One of the reasons for the slowdown in blogging stuff has been the number of things I’m doing that I don’t really blog about. One of those things is that I’m getting more into Tabletop RPG, especially running games. Recently I read and fell in lust for the new edition of Unknown Armies, a setting and system that runs on the tropes of Urban Fantasy & Horror, vast magics, personal relationships and health. It’s a brand new – and extensive – revision of the game, so there aren’t many existing guides to how it’s “supposed” to work. Some people have expressed interest in the process of creating and running the game, so this exists.
These are being posted some weeks after the session they’re about, because they’ll go into a bit of detail around how I built encounters, and I don’t want to affect the actual game that much. For the same reason, the metaplot will only be revealed as the players find it.
Unknown Armies is a weird setup for a game. There are aspects of an official setting, elements that exist in the world, bits of the metaverse, but the GM book – “Run” of the three book base set “Play”, “Run” and “Reveal” – goes through a detailed method of generating characters and a collaborative setting to put them in. It turns out – to nobody’s great surprise – that I’m a bit too much of a story-teller/control-freak to follow that completely, so I started off with a basic concept for a world with the expectation that if the players ended up circling around something I could either bend it to fit around them or abandon them for something else. These were a couple of ideas about the state of the “Cosmic” level (ie, the metaphysic), and a trigger at the Local level (the city the characters grew up in). The entirety of the local level was caused by seeing some solid-gold playing cards on Amazon, and buying a (cheaper) version. I then wrote a hook microfiction, and asked my Facebook feed if anyone was interested.
I was mildly surprised by how many people were.
Another game I’m involved in got put on hiatus as I was doing this, and I ended up giving the first few players from that who expressed interest first refusal, as well as my primary partner, primarily because I knew they’d have the same evening free. Wanting to keep my first GM attempt in A Long Time to a smaller group, I wasn’t able to invite the whole of the previous game to mine, and then failed to communicate well enough to avoid that looking like an exclusion. Lesson learned there is to either be more transparent or more opaque about finding people for games. A couple of my players had played previous editions, but none had touched 3rd Edition Unknown Armies.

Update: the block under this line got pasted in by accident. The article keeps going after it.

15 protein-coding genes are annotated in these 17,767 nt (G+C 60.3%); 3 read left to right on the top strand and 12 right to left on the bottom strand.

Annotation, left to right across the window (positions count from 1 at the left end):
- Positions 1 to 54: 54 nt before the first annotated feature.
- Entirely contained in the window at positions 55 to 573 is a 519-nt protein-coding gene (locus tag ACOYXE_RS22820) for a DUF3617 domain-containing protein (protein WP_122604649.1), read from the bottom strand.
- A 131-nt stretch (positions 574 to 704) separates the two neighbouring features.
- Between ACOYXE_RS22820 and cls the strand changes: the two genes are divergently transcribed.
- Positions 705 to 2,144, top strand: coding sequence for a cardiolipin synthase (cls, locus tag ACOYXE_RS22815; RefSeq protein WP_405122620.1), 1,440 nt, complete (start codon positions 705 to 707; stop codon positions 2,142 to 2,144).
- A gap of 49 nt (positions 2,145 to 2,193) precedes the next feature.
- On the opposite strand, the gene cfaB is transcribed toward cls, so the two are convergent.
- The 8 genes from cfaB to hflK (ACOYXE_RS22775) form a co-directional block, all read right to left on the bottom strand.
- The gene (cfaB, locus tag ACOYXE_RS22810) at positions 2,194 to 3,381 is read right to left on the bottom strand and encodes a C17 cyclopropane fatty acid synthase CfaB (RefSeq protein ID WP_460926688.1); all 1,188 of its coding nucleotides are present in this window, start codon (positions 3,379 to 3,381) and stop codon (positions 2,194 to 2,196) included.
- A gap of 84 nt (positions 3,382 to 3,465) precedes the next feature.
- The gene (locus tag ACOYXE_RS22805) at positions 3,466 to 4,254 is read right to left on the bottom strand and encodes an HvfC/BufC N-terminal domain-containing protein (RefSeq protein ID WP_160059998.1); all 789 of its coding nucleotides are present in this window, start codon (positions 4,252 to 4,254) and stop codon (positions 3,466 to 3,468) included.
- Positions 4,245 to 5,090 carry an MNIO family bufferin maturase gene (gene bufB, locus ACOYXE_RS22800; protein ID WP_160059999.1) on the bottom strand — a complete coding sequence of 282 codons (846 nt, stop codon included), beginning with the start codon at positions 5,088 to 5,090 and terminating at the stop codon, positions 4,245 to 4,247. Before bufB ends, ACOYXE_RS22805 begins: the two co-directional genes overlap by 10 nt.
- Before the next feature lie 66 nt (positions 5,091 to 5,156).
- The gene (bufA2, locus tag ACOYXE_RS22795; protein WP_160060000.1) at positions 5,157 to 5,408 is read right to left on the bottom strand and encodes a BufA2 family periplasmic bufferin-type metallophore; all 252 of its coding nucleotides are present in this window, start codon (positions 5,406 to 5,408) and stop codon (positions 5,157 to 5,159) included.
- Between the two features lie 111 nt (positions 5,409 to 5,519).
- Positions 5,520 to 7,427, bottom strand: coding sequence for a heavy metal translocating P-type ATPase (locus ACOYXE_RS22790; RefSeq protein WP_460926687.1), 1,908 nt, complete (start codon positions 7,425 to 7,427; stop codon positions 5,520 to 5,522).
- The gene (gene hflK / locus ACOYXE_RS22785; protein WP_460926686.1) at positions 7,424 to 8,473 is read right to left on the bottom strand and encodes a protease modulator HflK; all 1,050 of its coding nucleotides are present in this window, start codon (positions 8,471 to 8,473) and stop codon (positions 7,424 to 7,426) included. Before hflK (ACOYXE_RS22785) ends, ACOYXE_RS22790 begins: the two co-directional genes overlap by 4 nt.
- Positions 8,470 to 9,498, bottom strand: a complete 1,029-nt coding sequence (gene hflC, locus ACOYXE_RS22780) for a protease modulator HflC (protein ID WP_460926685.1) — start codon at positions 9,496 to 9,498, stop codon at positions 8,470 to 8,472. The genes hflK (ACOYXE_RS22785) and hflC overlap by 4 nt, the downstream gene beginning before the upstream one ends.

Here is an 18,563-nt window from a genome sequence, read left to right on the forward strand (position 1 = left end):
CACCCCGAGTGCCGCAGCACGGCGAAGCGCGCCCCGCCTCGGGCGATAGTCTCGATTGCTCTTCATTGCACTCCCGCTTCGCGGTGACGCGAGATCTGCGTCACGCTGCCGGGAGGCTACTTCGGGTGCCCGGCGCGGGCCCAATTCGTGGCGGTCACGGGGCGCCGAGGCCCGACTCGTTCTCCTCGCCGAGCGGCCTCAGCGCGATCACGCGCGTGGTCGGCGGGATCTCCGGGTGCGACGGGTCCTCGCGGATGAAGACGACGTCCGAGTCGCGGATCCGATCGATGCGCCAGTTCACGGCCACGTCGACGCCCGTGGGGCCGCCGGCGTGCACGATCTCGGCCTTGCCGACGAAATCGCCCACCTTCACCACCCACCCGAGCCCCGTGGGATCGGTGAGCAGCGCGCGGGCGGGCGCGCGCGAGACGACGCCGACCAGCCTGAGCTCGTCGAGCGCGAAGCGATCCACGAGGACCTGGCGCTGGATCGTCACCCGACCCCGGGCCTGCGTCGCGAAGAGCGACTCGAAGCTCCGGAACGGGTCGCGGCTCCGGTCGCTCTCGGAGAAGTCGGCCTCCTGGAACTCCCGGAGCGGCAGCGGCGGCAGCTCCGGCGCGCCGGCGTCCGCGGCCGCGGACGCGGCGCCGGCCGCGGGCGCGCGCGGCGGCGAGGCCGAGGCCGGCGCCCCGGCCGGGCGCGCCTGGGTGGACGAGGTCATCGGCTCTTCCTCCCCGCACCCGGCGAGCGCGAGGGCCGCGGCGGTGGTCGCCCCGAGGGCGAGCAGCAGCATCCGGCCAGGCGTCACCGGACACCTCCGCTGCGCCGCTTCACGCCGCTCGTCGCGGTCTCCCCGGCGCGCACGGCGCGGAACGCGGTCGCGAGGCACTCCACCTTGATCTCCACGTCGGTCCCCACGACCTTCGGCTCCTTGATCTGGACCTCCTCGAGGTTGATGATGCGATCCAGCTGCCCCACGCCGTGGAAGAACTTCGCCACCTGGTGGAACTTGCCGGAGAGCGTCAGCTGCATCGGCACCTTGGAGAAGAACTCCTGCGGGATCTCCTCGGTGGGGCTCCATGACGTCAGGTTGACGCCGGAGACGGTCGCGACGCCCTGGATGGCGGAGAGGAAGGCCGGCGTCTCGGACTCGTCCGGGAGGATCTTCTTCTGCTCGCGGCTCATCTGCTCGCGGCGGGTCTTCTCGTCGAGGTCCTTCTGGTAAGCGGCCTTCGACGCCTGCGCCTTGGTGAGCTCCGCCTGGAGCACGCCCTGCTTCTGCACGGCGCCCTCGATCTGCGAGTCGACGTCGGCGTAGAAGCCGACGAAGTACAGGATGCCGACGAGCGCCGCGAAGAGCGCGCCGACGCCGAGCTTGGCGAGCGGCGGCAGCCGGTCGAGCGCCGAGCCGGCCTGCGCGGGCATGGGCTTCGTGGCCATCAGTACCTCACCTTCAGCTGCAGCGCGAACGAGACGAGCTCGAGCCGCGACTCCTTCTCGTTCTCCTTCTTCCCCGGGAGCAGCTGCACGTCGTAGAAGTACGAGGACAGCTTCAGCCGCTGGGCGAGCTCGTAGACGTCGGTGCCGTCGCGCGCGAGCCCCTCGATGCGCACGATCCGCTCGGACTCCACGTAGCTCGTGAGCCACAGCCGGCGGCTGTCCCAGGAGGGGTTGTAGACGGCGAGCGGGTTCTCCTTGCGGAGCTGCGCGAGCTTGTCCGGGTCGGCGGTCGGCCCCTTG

Before the planning session I asked the players to fill out a Google Forms version of Bankeui’s Same Page Tool, to make sure our expectations weren’t vastly out of whack.
As I alluded to above, UA’s campaigns are a little more structured than most. The Run guide has a process for generating a world collaboratively with your players, the party then set an Objective. Sessions generally work towards completing that objective in mechanical form (succeeding nets you X% towards the goal, when you hit 100% you do the thing), and the Run guide starts with getting rough concepts for characters and then digging in to details and stats and universe links as the first session goes on. This worked fairly well, although relies a bit on circular knowledge, you need have a solid concept going in for the process to work well. The players settled on a shared backstory – an Incident during a shared sixth-form video project – and some paths for who they’d grown into in the ten years since.
The UA process brings with it locations and background NPCs, and in the end we got to most characters 4/5 complete, and one mostly in notes form. The universe had some locations and NPCs as defined in character backgrounds, and at the start of the next session we filled in those. We didn’t really get deep enough to define an objective for the group, though.
I’ve put the resulting initial universe (slightly retconned to add the character who joined during the prologue) up on Google Drive.
The collaborative game building system in Run worked well for creating a sketched out universe to go through, but as I say, it kind of needs a paradoxical combination of going in with a strong concept and a balanced party, but without the players having built out those characters at all so you can workshop the details. You also kind of need to know the game to some depth to be able to steer towards a good objective, which makes it hard to bootstrap people new to the game.
So we had a universe, some characters, and a vague idea of what to do next.
Next up: the first actual gameplay session.